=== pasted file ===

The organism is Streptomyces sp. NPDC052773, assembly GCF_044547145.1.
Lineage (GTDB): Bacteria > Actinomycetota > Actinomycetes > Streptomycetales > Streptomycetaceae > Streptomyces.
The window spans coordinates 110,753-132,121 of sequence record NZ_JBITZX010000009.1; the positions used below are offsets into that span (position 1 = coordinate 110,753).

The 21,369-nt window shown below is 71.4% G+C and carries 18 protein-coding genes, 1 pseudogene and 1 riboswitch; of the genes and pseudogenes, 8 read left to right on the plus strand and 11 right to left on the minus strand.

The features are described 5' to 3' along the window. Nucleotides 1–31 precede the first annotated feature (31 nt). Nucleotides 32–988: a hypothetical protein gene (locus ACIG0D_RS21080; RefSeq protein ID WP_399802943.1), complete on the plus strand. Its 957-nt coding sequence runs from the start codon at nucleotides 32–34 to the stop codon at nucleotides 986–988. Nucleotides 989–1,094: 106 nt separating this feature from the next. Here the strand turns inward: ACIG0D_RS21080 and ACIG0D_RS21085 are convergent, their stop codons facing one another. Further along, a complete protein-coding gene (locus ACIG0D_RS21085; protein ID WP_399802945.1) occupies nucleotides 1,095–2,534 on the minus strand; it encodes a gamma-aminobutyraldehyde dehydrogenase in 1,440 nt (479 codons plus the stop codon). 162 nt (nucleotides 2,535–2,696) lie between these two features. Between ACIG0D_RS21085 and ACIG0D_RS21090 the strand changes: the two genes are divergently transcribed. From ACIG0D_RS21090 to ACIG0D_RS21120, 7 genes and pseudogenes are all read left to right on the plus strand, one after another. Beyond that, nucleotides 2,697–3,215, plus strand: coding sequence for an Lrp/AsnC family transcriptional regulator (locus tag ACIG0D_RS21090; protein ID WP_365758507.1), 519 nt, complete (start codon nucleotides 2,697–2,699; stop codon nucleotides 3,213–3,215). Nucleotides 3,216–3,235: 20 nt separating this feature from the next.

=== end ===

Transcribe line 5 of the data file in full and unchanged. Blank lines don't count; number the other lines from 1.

The features are described 5' to 3' along the window. Nucleotides 1–31 precede the first annotated feature (31 nt). Nucleotides 32–988: a hypothetical protein gene (locus ACIG0D_RS21080; RefSeq protein ID WP_399802943.1), complete on the plus strand. Its 957-nt coding sequence runs from the start codon at nucleotides 32–34 to the stop codon at nucleotides 986–988. Nucleotides 989–1,094: 106 nt separating this feature from the next. Here the strand turns inward: ACIG0D_RS21080 and ACIG0D_RS21085 are convergent, their stop codons facing one another. Further along, a complete protein-coding gene (locus ACIG0D_RS21085; protein ID WP_399802945.1) occupies nucleotides 1,095–2,534 on the minus strand; it encodes a gamma-aminobutyraldehyde dehydrogenase in 1,440 nt (479 codons plus the stop codon). 162 nt (nucleotides 2,535–2,696) lie between these two features. Between ACIG0D_RS21085 and ACIG0D_RS21090 the strand changes: the two genes are divergently transcribed. From ACIG0D_RS21090 to ACIG0D_RS21120, 7 genes and pseudogenes are all read left to right on the plus strand, one after another. Beyond that, nucleotides 2,697–3,215, plus strand: coding sequence for an Lrp/AsnC family transcriptional regulator (locus tag ACIG0D_RS21090; protein ID WP_365758507.1), 519 nt, complete (start codon nucleotides 2,697–2,699; stop codon nucleotides 3,213–3,215). Nucleotides 3,216–3,235: 20 nt separating this feature from the next.